BP CEO sees no hope of $100 oil for ‘long time’


LONDON: BP Plc boss Bob Dudley is very bearish on the price of oil. He says this feels the same as 1986, when oil slumped from $30 a barrel to $10 and didn’t recover until Iraq invaded Kuwait in 1990. “The fundamental supply and demand does remind me of 1986 a bit, where we could go into a period in this decade of lower oil prices,” Dudley said a Bloomberg TV interview, adding prices may stay in a range below $60 for as long as three years. “It will be a long time before we see $100 again.” His view puts him at odds with others in the industry. Claudio Descalzi, CEO of Italy’s Eni SpA, said recently he expects prices to rebound before the end of the year and then head toward $90 barrel. OPEC Secretary-General Abdalla Al-Badri warned recently that prices could boomerang to $200 a barrel as the oil industry takes an ax to investment in new projects. The price of New York crude futures will average $74 next year and $75 in 2017, according to the average forecast of analysts surveyed by Bloomberg. Oil rose for a third day to $50.82 on Tuesday, but remains less than half its June high of $107. For Dudley, 59, an American who became CEO at London-based BP in 2010, the immediate issue is a global glut of crude oil, which will take some time to unwind.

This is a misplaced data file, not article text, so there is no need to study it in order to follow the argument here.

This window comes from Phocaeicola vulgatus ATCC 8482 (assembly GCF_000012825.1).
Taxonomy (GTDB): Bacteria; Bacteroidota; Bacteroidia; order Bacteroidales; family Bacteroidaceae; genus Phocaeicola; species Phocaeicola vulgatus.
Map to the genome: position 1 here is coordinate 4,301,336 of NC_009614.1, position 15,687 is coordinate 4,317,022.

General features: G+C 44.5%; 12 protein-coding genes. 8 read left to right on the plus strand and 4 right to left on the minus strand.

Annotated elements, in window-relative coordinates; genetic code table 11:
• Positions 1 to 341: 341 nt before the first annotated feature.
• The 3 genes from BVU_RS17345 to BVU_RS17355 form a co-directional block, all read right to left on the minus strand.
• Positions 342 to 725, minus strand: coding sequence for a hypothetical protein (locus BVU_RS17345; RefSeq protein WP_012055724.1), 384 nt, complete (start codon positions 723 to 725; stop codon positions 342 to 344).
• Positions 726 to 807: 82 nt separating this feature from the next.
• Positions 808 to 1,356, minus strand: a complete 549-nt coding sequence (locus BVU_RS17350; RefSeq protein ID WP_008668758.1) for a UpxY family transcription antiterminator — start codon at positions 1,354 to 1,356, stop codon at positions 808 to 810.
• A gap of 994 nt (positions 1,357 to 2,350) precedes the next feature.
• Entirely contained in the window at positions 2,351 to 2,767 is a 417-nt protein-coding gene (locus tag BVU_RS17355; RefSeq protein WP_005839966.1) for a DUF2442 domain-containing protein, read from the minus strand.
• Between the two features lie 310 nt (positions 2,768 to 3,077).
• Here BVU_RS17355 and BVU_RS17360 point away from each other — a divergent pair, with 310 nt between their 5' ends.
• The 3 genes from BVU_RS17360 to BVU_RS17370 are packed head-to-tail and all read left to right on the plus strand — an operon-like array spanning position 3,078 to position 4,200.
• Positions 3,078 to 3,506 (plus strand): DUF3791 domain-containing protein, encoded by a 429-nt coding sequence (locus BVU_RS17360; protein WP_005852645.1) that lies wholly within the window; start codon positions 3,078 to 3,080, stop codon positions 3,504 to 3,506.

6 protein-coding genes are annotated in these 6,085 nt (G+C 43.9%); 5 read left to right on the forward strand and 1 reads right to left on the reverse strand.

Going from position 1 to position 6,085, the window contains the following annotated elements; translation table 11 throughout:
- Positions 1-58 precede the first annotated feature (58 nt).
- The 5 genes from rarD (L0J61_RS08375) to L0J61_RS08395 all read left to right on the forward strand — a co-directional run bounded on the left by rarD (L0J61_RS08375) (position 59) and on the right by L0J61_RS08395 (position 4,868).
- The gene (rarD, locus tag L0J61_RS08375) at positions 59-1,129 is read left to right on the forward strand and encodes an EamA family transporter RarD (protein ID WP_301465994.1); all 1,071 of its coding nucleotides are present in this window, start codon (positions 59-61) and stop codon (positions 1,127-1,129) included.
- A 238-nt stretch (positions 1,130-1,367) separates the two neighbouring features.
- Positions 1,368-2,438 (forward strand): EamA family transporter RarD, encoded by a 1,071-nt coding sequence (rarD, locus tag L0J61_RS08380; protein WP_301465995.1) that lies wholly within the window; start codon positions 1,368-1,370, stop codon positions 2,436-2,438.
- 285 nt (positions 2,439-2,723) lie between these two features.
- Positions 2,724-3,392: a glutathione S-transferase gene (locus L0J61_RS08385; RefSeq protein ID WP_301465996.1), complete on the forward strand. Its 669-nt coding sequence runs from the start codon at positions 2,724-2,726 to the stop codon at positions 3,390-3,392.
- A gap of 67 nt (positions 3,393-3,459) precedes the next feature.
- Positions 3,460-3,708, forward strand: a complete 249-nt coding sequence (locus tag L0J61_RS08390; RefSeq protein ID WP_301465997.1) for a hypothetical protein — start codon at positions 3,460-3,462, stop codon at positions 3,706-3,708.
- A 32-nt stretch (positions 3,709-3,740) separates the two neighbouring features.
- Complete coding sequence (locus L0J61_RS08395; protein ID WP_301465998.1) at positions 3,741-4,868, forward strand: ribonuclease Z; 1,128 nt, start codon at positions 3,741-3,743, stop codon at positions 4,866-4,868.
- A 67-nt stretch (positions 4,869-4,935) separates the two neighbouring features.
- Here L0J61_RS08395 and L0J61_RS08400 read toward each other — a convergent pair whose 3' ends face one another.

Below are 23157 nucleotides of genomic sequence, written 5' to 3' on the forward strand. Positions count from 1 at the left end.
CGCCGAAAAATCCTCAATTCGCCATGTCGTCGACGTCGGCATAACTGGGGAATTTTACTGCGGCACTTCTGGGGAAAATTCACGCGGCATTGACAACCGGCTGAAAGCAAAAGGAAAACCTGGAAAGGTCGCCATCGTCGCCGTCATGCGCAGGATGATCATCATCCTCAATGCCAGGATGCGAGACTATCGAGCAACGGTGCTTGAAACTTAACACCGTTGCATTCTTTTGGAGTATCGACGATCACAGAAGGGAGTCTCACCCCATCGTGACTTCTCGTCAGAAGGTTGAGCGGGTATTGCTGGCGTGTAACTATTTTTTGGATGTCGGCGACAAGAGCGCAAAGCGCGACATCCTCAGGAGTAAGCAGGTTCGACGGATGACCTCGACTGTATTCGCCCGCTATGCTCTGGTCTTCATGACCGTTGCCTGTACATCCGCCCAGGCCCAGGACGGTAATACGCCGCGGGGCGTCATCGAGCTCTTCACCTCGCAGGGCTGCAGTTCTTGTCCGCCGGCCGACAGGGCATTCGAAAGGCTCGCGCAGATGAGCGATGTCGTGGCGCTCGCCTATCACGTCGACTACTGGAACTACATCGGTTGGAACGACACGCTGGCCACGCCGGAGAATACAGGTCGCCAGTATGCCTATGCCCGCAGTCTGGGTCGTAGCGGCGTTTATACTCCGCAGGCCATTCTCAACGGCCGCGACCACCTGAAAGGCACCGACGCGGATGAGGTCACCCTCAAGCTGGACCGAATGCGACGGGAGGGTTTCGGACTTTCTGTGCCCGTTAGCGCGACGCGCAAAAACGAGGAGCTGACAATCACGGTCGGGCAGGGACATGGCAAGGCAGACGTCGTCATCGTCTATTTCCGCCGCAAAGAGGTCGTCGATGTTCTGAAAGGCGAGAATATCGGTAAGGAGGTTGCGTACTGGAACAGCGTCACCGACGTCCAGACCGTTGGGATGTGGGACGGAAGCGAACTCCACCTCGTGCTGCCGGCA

“We do have stocks filling up around the world,” said Dudley. “China which is still growing, for sure, it’s just not as much as it did. All these things have led to lots of stocks building up and you may start seeing it filling up some ships. And when, traditionally, that happens in can go on for quite a while.” Saudi Arabia’s decision not to support an OPEC production cut last year in response to growing production from shale fields in North America sent the market into a tailspin, forcing the industry to change tack quickly. BP pledged to cut about $2 billion of planned spending today in response to the drop in prices, mirroring similar moves by competitors including Royal Dutch Shell Plc and ConocoPhillips. The industry works to a long cycle, though, and it will take a while for lower investment to feed through into the oil market, Dudley said.


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